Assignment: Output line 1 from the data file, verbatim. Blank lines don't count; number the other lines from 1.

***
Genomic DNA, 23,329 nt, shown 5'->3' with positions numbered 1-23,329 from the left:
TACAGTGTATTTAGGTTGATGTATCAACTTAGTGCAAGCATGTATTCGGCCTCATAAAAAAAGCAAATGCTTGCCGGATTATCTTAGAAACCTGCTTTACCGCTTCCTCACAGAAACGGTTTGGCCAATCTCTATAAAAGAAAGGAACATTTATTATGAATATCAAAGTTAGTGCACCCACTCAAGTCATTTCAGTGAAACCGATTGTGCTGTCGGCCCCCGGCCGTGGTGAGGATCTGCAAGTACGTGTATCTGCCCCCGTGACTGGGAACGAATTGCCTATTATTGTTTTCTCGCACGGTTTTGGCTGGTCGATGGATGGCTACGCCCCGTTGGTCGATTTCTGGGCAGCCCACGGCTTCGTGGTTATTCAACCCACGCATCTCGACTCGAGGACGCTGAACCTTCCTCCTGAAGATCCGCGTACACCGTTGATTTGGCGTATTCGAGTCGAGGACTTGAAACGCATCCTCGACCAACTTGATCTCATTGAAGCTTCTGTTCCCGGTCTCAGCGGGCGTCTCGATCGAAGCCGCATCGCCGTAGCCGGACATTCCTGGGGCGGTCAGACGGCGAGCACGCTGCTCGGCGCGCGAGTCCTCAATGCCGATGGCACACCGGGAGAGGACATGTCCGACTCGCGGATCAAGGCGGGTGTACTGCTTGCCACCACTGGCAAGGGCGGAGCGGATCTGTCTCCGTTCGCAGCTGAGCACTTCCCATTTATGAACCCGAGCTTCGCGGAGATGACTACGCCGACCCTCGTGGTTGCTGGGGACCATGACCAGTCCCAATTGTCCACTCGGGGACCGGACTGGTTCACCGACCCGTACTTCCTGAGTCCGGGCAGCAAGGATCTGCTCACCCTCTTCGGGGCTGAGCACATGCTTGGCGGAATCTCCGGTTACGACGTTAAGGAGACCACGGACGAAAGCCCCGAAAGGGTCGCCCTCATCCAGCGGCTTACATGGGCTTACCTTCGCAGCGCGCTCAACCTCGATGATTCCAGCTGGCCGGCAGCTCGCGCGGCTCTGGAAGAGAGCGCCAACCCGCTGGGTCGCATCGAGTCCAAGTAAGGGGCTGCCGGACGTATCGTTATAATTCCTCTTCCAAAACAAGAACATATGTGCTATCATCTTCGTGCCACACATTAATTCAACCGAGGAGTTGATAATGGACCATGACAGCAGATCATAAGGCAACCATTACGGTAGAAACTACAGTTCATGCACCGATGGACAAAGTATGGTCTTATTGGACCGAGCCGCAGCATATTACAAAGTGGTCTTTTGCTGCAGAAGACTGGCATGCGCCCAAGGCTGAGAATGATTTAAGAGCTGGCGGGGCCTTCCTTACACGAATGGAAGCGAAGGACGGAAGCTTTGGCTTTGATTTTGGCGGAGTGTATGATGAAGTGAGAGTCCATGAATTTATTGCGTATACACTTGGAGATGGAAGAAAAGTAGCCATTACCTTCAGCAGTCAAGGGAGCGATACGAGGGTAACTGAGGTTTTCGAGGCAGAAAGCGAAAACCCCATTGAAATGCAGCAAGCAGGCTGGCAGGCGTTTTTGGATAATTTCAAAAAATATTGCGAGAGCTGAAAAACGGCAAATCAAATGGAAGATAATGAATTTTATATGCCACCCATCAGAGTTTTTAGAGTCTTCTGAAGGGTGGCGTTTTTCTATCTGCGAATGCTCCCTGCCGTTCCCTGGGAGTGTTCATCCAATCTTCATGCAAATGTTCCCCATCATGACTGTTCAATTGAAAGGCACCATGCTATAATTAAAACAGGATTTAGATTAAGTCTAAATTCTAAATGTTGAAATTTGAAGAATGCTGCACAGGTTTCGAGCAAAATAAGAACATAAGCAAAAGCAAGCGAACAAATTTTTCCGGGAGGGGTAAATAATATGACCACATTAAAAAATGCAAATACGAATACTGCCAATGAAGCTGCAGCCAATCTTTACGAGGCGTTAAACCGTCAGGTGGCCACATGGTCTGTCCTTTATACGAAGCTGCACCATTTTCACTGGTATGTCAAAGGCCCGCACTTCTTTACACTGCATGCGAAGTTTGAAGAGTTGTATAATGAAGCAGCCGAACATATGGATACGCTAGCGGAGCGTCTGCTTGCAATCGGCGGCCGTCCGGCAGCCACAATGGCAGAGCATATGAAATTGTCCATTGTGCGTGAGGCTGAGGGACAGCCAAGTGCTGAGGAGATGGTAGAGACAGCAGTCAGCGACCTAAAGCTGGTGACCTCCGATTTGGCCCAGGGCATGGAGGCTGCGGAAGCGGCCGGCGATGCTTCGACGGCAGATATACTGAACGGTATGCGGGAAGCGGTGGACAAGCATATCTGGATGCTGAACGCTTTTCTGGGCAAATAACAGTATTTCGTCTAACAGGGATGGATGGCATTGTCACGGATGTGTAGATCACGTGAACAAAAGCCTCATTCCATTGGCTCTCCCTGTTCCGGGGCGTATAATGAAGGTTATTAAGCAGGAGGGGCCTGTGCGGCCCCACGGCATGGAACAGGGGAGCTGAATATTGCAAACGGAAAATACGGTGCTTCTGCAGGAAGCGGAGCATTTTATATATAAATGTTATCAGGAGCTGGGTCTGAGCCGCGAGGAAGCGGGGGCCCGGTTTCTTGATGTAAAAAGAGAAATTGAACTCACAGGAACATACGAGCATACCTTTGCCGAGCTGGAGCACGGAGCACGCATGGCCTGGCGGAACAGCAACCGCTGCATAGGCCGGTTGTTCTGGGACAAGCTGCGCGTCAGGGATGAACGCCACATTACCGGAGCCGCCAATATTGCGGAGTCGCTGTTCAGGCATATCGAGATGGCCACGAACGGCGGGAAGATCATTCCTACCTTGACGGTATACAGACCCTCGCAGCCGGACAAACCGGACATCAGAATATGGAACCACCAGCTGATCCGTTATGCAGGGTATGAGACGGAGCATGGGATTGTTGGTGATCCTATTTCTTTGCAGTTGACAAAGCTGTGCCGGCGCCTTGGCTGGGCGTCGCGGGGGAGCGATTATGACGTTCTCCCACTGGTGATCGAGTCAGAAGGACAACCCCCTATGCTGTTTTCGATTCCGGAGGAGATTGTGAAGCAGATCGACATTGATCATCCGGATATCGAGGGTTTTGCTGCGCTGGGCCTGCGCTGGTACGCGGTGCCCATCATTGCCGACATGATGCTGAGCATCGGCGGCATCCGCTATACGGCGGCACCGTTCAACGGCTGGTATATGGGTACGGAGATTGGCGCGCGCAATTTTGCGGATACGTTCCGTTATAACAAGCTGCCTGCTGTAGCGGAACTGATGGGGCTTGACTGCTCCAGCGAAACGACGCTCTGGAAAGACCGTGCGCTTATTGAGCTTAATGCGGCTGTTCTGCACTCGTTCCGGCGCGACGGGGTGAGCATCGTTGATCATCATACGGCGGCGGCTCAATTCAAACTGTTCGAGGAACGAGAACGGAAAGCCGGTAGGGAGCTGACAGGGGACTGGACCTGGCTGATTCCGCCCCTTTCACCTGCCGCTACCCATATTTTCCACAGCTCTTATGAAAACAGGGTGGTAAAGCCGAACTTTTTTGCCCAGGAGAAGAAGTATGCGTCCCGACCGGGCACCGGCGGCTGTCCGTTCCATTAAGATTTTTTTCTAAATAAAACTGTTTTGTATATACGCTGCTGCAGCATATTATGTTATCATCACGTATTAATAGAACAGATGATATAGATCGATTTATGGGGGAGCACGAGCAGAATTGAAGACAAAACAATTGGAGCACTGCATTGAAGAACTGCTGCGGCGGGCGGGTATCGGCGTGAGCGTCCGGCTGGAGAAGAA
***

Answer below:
Genomic DNA, 23,329 nt, shown 5'->3' with positions numbered 1-23,329 from the left: